Sexual harassment training does not invite lawsuits, according to a study by Caren M. Goldberg, a management professor at American University’s Kogod School of Business.
“Some organizations have avoided implementing sexual harassment training programs for fear that providing it might increase lawsuits from otherwise unaware victims,” Goldberg said. “But if an employer is sued, proof that sexual harassment training was offered may be one the best defenses. This study indicates that the presumed downside is much ado about nothing.”
The study was published in the journal Psychology of Women Quarterly.
Two hundred and thirty-four white-collar professionals from a variety of industries, all graduate-school students, participated in the study. The subjects filled out a questionnaire on which they were asked to predict how they would respond to a variety of situations involving sexually-harassing behavior. They could choose from the following answers: verbal confrontation, filing a formal report, seeking legal counsel or quitting.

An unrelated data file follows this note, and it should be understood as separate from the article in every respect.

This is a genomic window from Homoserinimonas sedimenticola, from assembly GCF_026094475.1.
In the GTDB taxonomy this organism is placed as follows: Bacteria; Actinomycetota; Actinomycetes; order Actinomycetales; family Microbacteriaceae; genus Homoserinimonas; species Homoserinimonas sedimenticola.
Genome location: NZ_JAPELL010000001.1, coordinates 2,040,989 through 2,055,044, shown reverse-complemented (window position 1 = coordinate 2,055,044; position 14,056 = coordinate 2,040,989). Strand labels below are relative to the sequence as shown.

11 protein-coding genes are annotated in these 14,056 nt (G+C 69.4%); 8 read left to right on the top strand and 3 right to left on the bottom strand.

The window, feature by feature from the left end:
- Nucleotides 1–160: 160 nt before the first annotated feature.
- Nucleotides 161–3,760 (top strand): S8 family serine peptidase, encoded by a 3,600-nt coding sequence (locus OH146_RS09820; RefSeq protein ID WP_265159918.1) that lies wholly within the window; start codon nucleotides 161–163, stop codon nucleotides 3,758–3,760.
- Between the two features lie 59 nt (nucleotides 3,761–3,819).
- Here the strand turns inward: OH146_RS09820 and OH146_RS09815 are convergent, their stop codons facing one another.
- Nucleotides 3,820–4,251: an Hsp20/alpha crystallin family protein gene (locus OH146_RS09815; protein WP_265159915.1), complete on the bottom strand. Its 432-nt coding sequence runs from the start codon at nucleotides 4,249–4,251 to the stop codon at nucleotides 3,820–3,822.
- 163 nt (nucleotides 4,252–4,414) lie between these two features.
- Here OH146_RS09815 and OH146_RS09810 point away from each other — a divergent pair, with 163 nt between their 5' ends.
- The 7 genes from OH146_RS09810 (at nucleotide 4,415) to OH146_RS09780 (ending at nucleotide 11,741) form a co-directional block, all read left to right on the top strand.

After the questionnaire, roughly half of the subjects received sexual harassment training, while the remaining subjects did not. Approximately three months later, both groups completed follow up questionnaires that had the same questions as the initial questionnaire. In the end, the training group and non-training group did not differ in their intent to seek legal counsel.
“The findings will hopefully provide some reassurance to employers who are undecided about offering harassment training,” said Goldberg, whose areas of expertise include sexual harassment and diversity issues in the workplace.
In 2005, California became the first state to require organizations with 50 or more employees to provide mandatory sexual harassment training for supervisors. It is believed that other states will follow suit.
Source: American University’s Kogod School of Business kogod.american.edu
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